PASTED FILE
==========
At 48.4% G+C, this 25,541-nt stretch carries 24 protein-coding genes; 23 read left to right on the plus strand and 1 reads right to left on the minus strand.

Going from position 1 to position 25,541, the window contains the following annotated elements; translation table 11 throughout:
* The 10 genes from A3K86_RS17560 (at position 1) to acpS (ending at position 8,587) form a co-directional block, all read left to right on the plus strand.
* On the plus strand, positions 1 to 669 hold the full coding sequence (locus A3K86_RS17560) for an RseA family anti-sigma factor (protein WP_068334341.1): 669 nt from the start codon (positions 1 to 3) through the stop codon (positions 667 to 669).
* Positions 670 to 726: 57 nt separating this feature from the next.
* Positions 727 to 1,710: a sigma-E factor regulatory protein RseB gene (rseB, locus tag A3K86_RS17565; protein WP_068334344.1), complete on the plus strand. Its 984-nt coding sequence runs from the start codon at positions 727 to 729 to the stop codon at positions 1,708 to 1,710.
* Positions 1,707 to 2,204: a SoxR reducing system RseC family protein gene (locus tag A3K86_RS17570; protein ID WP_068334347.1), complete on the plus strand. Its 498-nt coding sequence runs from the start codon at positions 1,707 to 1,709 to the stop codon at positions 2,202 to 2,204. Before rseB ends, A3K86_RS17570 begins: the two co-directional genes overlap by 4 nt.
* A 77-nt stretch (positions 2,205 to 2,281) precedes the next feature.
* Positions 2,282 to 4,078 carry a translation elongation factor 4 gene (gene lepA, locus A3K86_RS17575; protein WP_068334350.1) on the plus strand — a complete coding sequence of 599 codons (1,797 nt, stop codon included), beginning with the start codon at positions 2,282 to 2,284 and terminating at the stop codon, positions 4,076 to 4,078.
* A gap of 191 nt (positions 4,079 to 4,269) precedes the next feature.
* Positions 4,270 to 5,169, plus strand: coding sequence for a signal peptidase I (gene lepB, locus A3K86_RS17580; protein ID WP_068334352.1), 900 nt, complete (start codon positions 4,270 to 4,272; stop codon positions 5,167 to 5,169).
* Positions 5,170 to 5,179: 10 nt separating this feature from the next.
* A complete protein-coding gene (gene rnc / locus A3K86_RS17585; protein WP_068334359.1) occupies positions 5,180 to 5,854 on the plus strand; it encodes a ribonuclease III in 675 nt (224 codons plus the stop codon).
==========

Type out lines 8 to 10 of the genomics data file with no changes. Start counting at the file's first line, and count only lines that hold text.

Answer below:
* A 77-nt stretch (positions 2,205 to 2,281) precedes the next feature.
* Positions 2,282 to 4,078 carry a translation elongation factor 4 gene (gene lepA, locus A3K86_RS17575; protein WP_068334350.1) on the plus strand — a complete coding sequence of 599 codons (1,797 nt, stop codon included), beginning with the start codon at positions 2,282 to 2,284 and terminating at the stop codon, positions 4,076 to 4,078.
* A gap of 191 nt (positions 4,079 to 4,269) precedes the next feature.